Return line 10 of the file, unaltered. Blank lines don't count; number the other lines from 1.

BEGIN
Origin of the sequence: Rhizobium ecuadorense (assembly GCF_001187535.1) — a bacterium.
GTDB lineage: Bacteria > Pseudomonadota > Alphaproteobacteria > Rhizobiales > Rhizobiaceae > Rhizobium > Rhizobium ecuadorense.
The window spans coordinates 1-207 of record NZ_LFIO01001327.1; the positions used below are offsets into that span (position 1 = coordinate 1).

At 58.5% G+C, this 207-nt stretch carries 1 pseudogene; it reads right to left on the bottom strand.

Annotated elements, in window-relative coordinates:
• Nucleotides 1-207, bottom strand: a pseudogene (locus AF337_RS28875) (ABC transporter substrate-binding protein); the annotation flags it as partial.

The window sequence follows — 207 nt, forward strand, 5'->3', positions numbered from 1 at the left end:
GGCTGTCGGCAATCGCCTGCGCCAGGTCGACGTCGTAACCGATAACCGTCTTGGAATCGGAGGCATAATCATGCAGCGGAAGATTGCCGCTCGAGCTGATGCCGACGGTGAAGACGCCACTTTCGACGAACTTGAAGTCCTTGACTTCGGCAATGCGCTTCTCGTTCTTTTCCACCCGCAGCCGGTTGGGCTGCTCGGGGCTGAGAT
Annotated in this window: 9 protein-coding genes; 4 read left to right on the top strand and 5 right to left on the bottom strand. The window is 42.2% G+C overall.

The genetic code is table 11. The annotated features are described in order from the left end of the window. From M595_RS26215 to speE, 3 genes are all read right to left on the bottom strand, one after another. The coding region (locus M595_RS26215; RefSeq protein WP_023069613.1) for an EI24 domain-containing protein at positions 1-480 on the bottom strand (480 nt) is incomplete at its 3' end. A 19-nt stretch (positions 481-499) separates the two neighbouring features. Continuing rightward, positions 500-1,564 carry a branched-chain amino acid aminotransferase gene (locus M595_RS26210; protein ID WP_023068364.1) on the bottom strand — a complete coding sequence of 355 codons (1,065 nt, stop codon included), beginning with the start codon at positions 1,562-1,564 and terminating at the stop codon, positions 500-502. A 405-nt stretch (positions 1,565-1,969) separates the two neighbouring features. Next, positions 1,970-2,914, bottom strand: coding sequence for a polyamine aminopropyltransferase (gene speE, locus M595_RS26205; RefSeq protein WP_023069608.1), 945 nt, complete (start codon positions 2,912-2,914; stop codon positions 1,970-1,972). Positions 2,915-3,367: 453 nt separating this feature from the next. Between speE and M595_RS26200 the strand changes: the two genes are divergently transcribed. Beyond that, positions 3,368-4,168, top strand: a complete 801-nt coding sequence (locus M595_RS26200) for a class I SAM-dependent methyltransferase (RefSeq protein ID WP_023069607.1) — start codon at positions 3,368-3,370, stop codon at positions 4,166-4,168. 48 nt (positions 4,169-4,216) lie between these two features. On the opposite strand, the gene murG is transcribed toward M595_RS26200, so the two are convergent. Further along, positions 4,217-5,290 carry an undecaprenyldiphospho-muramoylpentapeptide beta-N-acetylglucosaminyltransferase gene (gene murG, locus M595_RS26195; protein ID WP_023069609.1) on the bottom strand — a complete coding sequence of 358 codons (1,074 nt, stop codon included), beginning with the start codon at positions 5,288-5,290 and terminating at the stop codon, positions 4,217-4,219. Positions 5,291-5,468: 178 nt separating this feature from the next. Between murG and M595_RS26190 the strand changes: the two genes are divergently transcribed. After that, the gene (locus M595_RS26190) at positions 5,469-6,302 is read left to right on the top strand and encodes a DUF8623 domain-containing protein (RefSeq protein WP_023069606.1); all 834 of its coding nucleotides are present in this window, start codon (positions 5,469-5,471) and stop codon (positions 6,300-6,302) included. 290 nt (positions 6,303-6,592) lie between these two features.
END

The genetic code is table 11. The annotated features are described in order from the left end of the window. From M595_RS26215 to speE, 3 genes are all read right to left on the bottom strand, one after another. The coding region (locus M595_RS26215; RefSeq protein WP_023069613.1) for an EI24 domain-containing protein at positions 1-480 on the bottom strand (480 nt) is incomplete at its 3' end. A 19-nt stretch (positions 481-499) separates the two neighbouring features. Continuing rightward, positions 500-1,564 carry a branched-chain amino acid aminotransferase gene (locus M595_RS26210; protein ID WP_023068364.1) on the bottom strand — a complete coding sequence of 355 codons (1,065 nt, stop codon included), beginning with the start codon at positions 1,562-1,564 and terminating at the stop codon, positions 500-502. A 405-nt stretch (positions 1,565-1,969) separates the two neighbouring features. Next, positions 1,970-2,914, bottom strand: coding sequence for a polyamine aminopropyltransferase (gene speE, locus M595_RS26205; RefSeq protein WP_023069608.1), 945 nt, complete (start codon positions 2,912-2,914; stop codon positions 1,970-1,972). Positions 2,915-3,367: 453 nt separating this feature from the next. Between speE and M595_RS26200 the strand changes: the two genes are divergently transcribed. Beyond that, positions 3,368-4,168, top strand: a complete 801-nt coding sequence (locus M595_RS26200) for a class I SAM-dependent methyltransferase (RefSeq protein ID WP_023069607.1) — start codon at positions 3,368-3,370, stop codon at positions 4,166-4,168. 48 nt (positions 4,169-4,216) lie between these two features. On the opposite strand, the gene murG is transcribed toward M595_RS26200, so the two are convergent. Further along, positions 4,217-5,290 carry an undecaprenyldiphospho-muramoylpentapeptide beta-N-acetylglucosaminyltransferase gene (gene murG, locus M595_RS26195; protein ID WP_023069609.1) on the bottom strand — a complete coding sequence of 358 codons (1,074 nt, stop codon included), beginning with the start codon at positions 5,288-5,290 and terminating at the stop codon, positions 4,217-4,219. Positions 5,291-5,468: 178 nt separating this feature from the next. Between murG and M595_RS26190 the strand changes: the two genes are divergently transcribed. After that, the gene (locus M595_RS26190) at positions 5,469-6,302 is read left to right on the top strand and encodes a DUF8623 domain-containing protein (RefSeq protein WP_023069606.1); all 834 of its coding nucleotides are present in this window, start codon (positions 5,469-5,471) and stop codon (positions 6,300-6,302) included. 290 nt (positions 6,303-6,592) lie between these two features.